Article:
Living In Argentina: Catcalls and Piropos
Living in Argentina: Not Dead Yet

On The Road Again: Hello India

If you follow me on Facebook, then you know that I have been in India for 5 days. I have another 10 days to go. I like to travel alone and independently. Normally I don't make many plans, I just sort of wing it. My friends who have been to India, told me that India, for a woman alone, is not a good idea. I am not a tour person,and in a place like India, I really did not want to deal with other people´s culture shock. I checked out lots of options before choosing Namaste India Tours. They arranged the hotels, the car, and driver. They also provided an agenda. I pay for monument entrances, any guides, food.  This is close to perfect for me, although I feel a little bit like "Driving Miss Daisy."

India is not an easy place to move around in, at least this part. There are so many men in India, sometimes you don´t even see women. Women do not go out alone. It is uncomfortable at times so I am glad to have the driver and the car. I am usually mobbed inside the monuments, I just talk Spanish to them and eventually they go away. The funny thing is that everyone wants a picture with me. I think that I have had my foto taken over 100 times. I am probably trending on Instagram India. However, don't let any of this keep you from coming here. I love India. It is a beautiful country and I am happy to be here.

I have met so many kind and lovely people. In the airport in Doha I met several people, all who were eager to talk to me. Everyone on my plane was Indian, and being blond I really stuck out. People were very friendly,all wanting to give me advice. An ode to things to come.

On Facebook, friends keep asking me if I am suffering from culture shock. Absolutely not. Perhaps it is all the years in Argentina. It could also be my extensive travels through Mexico. Or other parts of Latin America.Yes, there is poverty in India, but Argentina has had as much as 42% poverty while I have lived there. Yes, at times it is not clean, but unlike Argentina, all the toilets have flushed without having to put the toilet paper in a basket. At one road stop, the toilet was close to being a hole in the ground, but I experienced that, years ago in Mexico. So no big issues here, although I am sure for others, this place might be a horror story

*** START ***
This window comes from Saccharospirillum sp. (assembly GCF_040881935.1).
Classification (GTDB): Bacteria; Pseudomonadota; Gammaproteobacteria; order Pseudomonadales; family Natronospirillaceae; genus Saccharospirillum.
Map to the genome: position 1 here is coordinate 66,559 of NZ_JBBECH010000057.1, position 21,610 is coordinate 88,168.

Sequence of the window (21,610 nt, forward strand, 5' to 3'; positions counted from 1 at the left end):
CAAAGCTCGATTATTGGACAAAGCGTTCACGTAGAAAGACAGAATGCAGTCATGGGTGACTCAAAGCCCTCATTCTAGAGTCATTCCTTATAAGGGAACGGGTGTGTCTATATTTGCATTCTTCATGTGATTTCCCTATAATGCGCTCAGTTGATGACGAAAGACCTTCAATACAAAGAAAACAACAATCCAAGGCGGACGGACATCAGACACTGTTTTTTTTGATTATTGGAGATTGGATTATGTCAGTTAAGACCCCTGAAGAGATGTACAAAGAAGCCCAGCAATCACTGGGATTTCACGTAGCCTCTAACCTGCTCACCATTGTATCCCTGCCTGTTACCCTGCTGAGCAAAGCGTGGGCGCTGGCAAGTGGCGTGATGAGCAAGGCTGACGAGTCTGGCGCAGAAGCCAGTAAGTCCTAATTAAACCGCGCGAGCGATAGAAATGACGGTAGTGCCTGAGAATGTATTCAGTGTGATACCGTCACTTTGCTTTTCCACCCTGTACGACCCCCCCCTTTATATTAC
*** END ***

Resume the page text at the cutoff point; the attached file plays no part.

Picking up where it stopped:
I love the food. I have had some amazing hot and spicy dishes. My driver thinks I am crazy. He had to give me his lunch one day, because it was too spicy for him. Being a celiac is hard here. I have pretty much given up trying to explain. The poor vili in my intestines probably miss Argentina. I am usually very strict with my diet, but here there are not many options. I have not gotten sick either. I am eating in restaurants and dabas,

So what stands out so far? In Delhi, I arrived very early in the morning. The hotel offered me a temporary room to shower, relax, and change my clothes. After 27 hours of travel, you can only imagine how that felt. In all the years I have been traveling, I have never had a hotel do this. That and they were insistent that I do it, and also made sure that I understood that this was just a transitory room, that my room would be much nicer.

On my second day, we stopped so I could see a temple on the way to Mandawa. It had rained, and you cannot wear shoes in the temples. It was cold and icky. Out of nowhere a beautiful woman came up to me with her family and asked to take my picture with them. Her dress was magnificent. A beautiful purple, gold, and green, with a matching scarf. She draped the scarf around my neck, and insisted that I keep it. I was very touched. I tried to give it back, but even her husband insisted I keep it. 10 pictures and 1 scarf later, I was on my way.

I love the old and graceful buildings and temples. Many are 400 years or more. Mandawa is a city with many heritage properties. I had a local guide take me through several of the Havelis. He was smoking beedees, the Indian clove cigarette. He was surprised that I knew what they were and offered me one. I used to smoke beedies when I was a teenager. I don't even remember where we bought them, but I used to love them. In those days I smoked cigarettes. I smoked a little bit of the beedee. It wasn't like when I was 17, but is anything? I am going to buy some, so when Gigi and Jane come back to Buenos Aires, we can smoke them!

After Mandawa I went to Bikaner.  A hotel with no hot water my first day.  They changed my room.  My 20 something Bollywood wannabe bell boy brought my luggage to the new room, and then showed me how there was hot water.  As the water was streaming out of the faucet, he turned to me and said "It's hot like you!" Queee??? I laughed it off and then he asked me how old I was.  India is definitely not the land of the political correct.  I think he expected me to say something like 40, but I told him my real age, which elicited "You are like my grandm0ther...but my grandmother is not like you." OK. Rolling eyes. Youth, Bollywood or not.

 

 

 

 

 

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